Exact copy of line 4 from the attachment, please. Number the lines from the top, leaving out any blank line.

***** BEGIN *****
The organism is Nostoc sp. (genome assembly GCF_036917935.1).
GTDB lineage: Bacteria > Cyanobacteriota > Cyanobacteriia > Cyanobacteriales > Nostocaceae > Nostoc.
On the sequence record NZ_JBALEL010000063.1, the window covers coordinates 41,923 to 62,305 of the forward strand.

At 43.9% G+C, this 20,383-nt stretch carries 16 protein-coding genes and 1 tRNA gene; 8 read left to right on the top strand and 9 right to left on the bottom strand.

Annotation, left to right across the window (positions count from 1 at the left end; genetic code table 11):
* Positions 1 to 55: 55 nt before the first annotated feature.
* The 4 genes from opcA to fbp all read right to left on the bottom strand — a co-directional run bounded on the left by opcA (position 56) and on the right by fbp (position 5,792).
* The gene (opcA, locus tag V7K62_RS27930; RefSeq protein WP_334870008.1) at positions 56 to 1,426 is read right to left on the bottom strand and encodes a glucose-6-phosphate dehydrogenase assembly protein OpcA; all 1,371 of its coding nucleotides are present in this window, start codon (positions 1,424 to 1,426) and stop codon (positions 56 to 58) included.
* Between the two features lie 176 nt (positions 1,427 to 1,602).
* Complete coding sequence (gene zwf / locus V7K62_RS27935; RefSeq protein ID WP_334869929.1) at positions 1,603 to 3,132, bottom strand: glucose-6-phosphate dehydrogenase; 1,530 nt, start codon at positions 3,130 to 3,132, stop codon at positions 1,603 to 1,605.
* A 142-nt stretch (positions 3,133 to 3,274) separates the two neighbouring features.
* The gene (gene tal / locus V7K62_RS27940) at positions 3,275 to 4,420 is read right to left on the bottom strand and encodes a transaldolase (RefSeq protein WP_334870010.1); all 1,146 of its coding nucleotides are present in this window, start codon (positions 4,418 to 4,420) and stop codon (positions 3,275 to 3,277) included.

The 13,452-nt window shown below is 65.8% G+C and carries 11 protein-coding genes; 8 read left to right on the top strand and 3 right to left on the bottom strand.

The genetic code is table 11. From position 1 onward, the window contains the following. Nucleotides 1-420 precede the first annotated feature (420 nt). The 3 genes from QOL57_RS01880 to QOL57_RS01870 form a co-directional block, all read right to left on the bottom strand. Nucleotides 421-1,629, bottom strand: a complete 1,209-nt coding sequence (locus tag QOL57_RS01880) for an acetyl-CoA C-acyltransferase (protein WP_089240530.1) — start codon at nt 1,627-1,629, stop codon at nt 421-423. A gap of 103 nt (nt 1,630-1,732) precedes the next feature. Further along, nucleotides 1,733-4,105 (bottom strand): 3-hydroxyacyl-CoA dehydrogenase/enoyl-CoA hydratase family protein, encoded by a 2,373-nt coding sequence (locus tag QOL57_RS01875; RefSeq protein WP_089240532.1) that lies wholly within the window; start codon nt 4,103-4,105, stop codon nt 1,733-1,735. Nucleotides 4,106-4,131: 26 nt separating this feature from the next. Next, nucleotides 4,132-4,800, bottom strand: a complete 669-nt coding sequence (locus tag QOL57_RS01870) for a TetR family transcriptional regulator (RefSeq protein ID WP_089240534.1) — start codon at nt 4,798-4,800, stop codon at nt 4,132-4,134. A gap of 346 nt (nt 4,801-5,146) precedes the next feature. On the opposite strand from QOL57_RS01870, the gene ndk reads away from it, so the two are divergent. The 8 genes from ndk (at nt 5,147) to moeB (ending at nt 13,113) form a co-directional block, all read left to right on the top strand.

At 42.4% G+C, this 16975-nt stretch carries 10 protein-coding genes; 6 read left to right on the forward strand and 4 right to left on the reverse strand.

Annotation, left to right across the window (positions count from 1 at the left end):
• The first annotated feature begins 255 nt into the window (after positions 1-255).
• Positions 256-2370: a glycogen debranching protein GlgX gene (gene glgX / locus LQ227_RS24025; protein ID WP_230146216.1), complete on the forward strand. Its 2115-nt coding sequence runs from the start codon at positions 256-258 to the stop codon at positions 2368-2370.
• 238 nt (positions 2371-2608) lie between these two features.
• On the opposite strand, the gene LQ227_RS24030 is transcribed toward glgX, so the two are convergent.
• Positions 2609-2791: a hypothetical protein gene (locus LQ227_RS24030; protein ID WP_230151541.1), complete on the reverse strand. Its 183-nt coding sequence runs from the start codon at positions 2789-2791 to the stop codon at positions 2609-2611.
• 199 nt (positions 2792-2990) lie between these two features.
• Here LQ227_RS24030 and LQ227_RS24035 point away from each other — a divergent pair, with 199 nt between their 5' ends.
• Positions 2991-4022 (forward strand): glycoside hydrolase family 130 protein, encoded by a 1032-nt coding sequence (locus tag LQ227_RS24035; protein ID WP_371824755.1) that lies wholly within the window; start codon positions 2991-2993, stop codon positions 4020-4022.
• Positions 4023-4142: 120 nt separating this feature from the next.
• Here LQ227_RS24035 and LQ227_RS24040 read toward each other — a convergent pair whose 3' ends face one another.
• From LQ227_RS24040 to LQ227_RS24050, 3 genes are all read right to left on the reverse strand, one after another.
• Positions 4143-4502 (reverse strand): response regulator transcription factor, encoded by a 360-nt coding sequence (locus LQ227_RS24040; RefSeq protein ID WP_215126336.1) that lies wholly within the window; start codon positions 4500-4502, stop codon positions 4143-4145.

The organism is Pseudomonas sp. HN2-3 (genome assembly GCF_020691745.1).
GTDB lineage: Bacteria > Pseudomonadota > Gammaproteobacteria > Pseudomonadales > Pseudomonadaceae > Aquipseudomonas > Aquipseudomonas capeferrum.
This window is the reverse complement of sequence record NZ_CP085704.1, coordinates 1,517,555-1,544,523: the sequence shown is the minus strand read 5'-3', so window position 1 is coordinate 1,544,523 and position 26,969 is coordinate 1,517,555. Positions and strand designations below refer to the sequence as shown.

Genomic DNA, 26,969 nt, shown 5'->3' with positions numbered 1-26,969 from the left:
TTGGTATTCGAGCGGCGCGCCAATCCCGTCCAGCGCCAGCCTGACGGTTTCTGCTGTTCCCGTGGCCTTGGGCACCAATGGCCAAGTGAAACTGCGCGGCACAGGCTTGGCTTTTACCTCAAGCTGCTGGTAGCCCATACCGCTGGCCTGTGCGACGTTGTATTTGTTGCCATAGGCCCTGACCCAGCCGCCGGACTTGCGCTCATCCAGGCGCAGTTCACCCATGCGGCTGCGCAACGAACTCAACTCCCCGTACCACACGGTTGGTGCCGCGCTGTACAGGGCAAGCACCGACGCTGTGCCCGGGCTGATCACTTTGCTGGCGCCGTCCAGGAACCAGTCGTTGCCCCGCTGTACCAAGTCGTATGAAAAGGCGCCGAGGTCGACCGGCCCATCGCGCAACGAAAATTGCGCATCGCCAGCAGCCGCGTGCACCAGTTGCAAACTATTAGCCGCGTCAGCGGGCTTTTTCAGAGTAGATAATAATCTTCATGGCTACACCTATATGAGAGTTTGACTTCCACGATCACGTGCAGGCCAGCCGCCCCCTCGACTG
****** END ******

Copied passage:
At 43.9% G+C, this 20,383-nt stretch carries 16 protein-coding genes and 1 tRNA gene; 8 read left to right on the top strand and 9 right to left on the bottom strand.